Tree Fruit: Taking The Loser Mentality In The Produce Industry
It is more than odd when a highly competitive industry is striving to finish last, or at least back in the pack, but that is exactly what the U.S. apple industry is explicitly trying to do right now.
Usually, every crop in the U.S. produce sector seeks even the slightest marketplace advantage to move their products. Crop vs. crop, region vs. region, conventional vs. organic, and so on. At retail, domestically or internationally, the battle is on, as each specialty crop focuses on winning, with shelf space and retail sales the goal.
The nation’s apple industry has had considerable success in that area, routinely challenging bananas, grapes, citrus, and berries for top sales generator at retail. Now, the goal is to let any of those other fruits, or even some darn vegetable, take home the gold.
This loser mentality is tied to two recent first place finishes captured by U.S. apples.
Gold medal #1. Apple is now the first specialty crop with top level retail presence in the past two decades to have a genetically engineered (GE) variety about to enter commercialization. The Flavr Savr tomato and NewLeaf potato, introduced in the ’90s, were abysmal commercial flops and since then, the only specialty crops with GE varieties on the market are papaya, plum, and summer squash.
The Arctic apple, a non-browning fruit developed by Okanagan Specialty Fruits, might see limited fruit sales this crop season, depending on a repeatedly delayed official USDA decision to permit its commercial introduction. Apparently, the company has Washington State growers with trees in the ground and we would be the first apple producing area to provide significant amounts of this GE fruit into the supply chain.
This is not exactly a first that the industry was seeking, either regionally or nationally. In fact, regional and national associations representing the apple industry have consistently voiced their concern about the commercialization of GE apple fruit, citing adverse impacts on marketing, consumer acceptance and possible additional costs.
GMO Specialty Crops
Interestingly, a large firm based in Yakima, FirstFruits Marketing, has recently announced its new introduction, ‘Opal’, to be grown exclusively by Broetje Orchards, will be promoted as a non-browning apple fruit developed by conventional rather than GE methods and will carry labels certifying its status by the Non-GMO Project.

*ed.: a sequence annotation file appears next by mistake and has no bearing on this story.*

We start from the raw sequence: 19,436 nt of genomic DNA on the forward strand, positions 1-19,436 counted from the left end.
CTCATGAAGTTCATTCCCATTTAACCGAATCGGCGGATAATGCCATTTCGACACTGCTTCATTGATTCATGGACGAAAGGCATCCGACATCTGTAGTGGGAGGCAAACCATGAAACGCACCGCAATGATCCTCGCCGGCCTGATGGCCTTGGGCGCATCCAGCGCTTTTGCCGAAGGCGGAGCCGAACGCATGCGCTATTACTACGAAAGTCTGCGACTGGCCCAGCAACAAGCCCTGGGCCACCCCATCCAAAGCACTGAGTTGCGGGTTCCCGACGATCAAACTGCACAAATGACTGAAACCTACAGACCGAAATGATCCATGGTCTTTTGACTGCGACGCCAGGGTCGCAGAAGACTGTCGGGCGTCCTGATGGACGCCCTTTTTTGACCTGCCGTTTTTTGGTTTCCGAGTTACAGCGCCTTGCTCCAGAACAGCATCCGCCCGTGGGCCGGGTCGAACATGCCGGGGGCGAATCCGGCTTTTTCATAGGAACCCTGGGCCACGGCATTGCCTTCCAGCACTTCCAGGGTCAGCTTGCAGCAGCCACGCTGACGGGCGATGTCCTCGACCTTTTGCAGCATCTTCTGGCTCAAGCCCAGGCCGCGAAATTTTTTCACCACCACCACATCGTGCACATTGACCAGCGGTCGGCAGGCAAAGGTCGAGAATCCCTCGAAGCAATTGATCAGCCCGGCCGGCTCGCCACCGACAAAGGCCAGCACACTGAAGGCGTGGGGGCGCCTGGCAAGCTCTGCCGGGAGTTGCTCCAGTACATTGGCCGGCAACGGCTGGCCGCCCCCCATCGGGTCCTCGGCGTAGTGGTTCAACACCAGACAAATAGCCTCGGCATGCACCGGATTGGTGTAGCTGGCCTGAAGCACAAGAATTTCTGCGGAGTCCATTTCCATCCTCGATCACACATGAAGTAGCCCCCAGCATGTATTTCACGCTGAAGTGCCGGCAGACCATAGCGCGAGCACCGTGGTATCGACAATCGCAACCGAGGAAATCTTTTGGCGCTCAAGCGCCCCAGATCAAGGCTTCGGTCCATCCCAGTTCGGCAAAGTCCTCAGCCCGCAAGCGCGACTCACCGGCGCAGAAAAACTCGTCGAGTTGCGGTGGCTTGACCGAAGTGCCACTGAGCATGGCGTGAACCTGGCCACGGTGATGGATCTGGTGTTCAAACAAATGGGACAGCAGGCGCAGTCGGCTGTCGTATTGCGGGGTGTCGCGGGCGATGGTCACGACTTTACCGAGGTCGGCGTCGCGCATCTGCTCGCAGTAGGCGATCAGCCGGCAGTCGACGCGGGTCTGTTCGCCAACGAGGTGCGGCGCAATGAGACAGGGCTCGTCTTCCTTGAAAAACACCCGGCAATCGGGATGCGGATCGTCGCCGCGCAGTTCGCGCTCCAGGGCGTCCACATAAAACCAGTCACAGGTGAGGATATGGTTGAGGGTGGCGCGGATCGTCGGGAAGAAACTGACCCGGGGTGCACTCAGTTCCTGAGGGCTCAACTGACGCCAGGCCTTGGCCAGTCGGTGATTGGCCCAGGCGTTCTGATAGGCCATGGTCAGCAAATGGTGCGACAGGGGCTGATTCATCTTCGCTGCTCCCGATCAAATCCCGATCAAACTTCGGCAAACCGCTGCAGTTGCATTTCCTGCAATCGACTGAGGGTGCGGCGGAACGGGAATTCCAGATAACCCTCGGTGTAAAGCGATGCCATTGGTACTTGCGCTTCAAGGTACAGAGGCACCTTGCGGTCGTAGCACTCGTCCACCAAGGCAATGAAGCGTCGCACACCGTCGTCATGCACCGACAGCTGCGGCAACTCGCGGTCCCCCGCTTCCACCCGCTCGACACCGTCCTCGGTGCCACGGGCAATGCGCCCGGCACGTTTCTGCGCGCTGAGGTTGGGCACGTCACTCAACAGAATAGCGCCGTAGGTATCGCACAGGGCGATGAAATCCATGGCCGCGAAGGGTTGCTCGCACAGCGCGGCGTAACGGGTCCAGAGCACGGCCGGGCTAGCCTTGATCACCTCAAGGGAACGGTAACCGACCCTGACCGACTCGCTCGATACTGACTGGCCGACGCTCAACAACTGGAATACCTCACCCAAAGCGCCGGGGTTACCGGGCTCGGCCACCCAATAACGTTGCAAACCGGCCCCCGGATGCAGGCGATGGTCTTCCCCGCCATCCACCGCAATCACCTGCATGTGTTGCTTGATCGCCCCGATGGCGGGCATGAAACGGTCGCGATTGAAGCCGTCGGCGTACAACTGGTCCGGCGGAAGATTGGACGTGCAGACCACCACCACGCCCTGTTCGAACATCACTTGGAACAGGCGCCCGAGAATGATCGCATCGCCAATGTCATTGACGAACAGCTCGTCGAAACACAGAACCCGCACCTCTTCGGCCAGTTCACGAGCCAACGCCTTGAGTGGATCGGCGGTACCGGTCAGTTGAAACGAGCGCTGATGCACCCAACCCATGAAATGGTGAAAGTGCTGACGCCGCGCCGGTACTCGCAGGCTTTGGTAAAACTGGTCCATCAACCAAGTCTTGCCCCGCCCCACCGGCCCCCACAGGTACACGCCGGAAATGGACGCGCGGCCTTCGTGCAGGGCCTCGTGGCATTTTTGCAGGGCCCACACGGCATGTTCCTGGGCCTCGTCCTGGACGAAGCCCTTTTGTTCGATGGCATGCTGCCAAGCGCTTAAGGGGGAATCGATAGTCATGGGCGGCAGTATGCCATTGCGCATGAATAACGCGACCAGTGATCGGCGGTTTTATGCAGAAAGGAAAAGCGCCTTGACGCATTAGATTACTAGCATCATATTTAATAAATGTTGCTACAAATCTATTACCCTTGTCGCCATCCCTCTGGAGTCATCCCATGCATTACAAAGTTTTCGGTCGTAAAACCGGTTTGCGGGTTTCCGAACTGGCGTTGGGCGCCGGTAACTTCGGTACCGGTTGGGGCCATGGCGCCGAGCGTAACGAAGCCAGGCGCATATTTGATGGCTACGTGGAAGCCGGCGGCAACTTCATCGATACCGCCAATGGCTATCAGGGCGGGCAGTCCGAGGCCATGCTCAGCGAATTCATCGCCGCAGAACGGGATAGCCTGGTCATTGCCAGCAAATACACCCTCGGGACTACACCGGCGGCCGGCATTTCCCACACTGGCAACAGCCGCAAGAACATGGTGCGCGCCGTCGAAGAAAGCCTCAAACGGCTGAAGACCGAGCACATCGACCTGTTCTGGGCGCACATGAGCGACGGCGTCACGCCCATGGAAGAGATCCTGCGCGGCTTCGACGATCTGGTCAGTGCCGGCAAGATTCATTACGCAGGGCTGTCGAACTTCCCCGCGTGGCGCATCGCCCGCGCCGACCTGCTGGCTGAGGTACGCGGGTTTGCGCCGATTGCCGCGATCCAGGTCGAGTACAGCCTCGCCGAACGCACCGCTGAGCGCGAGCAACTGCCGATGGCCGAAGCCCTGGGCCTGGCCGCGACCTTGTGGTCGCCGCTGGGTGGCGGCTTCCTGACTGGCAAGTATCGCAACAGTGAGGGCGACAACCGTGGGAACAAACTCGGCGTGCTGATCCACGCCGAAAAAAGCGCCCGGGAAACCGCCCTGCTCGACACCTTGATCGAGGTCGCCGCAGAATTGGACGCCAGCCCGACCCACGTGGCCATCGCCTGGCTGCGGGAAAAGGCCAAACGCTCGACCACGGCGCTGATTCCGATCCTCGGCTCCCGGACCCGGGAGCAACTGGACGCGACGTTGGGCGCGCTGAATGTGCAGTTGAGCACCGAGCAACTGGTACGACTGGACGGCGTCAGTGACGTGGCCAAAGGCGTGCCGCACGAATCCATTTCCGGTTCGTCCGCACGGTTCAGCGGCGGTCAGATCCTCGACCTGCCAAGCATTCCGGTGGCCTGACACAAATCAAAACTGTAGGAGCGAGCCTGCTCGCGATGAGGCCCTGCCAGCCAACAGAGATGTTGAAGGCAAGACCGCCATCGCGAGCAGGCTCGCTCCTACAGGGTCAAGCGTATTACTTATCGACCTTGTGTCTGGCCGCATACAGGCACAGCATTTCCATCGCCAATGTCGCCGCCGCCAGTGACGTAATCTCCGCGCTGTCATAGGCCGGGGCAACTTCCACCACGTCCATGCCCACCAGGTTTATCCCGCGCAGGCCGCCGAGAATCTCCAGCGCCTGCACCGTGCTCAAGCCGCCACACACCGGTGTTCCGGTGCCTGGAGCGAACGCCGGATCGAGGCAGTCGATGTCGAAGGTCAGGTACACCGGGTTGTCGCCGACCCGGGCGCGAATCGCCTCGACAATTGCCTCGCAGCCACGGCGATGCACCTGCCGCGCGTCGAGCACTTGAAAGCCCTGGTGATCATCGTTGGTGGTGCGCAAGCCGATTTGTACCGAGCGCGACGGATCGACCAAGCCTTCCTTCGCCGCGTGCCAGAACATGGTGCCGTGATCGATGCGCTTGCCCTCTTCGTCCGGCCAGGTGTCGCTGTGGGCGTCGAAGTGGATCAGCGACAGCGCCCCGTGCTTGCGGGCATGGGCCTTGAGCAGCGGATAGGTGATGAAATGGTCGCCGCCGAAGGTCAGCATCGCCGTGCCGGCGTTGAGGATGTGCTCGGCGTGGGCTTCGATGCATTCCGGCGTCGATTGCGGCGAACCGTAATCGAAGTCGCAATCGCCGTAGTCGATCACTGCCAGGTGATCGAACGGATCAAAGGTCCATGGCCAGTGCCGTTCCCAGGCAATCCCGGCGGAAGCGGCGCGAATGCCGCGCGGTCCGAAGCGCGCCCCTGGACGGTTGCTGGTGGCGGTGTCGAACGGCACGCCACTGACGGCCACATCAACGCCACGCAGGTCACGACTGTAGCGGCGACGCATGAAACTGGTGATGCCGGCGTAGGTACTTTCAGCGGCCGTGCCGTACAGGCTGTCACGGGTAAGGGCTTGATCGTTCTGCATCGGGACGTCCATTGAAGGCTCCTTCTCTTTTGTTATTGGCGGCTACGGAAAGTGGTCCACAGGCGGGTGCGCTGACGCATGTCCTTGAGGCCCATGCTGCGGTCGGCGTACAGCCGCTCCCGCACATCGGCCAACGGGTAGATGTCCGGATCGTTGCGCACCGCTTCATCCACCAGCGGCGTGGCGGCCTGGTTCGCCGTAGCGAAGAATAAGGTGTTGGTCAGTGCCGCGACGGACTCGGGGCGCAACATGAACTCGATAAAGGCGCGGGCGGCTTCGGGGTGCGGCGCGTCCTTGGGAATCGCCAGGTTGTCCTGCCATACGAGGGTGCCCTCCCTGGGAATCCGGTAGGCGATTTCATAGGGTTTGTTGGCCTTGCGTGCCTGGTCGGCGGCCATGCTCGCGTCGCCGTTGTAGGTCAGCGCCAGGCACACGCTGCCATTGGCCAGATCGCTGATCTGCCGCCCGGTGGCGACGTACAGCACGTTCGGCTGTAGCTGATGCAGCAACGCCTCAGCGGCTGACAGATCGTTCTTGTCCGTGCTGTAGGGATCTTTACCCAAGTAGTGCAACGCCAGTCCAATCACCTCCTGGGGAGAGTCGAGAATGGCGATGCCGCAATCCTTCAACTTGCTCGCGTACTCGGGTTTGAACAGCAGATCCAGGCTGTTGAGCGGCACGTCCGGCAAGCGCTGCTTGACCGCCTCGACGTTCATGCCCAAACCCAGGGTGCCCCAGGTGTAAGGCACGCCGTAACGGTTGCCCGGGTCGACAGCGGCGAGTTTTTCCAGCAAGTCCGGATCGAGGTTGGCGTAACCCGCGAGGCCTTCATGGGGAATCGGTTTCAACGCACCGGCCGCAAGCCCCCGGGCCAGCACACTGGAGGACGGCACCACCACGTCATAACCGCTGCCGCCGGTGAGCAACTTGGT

It remains to be seen if the commercialization of a GMO (genetically-modified organism) apple will provide specific or general market rejection of the commodity at the consumer level. The public seems indifferent to the GMO status of field crops. Around 90% of the corn, soybean, cotton and sugar beet crops in the U.S. are GMO varieties, and anyone who enjoys a plate of cheese-adorned nachos or a carbonated beverage undoubtedly ingests products derived from GE technologies or spills them all over his or her GMO cotton T-shirt.
The story seems different for specialty crops, like apple, that are directly consumed, viewed as inherently healthy and perhaps held to a different standard. Like it or not, the apple industry has apparently won the opportunity to be a pioneer in testing the consumer’s response to a GMO variety.
Watch closely, though, because the potato industry is also in the race. The Simplot company is aggressively pursuing commercialization of its proprietary Innate Technology, which it is using to develop potato varieties that are resistant to black spot from bruising and develop fewer acrylamides during cooking. The apple industry would gladly let its tuberous cousins get there first.
Gold Medal #2. The other win the apple industry did not want — its second straight year atop the Environmental Working Group’s (EWG) Dirty Dozen Plus. According to the EWG, apples have the most pesticide residues of any fruit or vegetable produced under conventional farming practices, edging out strawberries and grapes. To add insult to injury, the EWG also produces a Clean Fifteen list.
The methodologies and data interpretation employed by the EWG have received push-back from trade associations and considerable criticism (see some helpful links in the sidebar). Thus, winning either the Dirty Dozen Plus or Clean Fifteen competition may not be a clear-cut triumph either way. Nonetheless, it is an award that certainly undermines the health message apples and other specialty crops hope the consumer buys, along with their products.
The successes apple and other specialty crops have worked to achieve in developing and implementing Integrated Pest Management programs does not carry the same headline or Internet buzz as the cleverly named and effectively promoted Dirty Dozen Plus, but it is a history of innovation readers of this publication know well.
We have come such a long way from the days when we used calendar-based sprays with ag chemicals that were effective, but could also result in negative consequences for the environment and worker safety. Years of research and Extension activities have helped get us where we are now, with pest control programs allowing products that are more affordable, more secure, and safer than ever. And the EWG itself urges consumers to eat more fruits and vegetables, so we are winning that particular battle!
Now For Some Good News
One more battle worth mentioning, and one victory worth celebrating, is the recent passage of the Farm Bill. It is especially significant that its research provisions provide significantly more funding for scientists to develop superior varieties using either GMO or non-GMO approaches, as well as further improving the efficiency and safety of pest management programs. Every specialty crop is pleased to be a winner on this.
Read Up On The Issues
For further information on both issues see these links: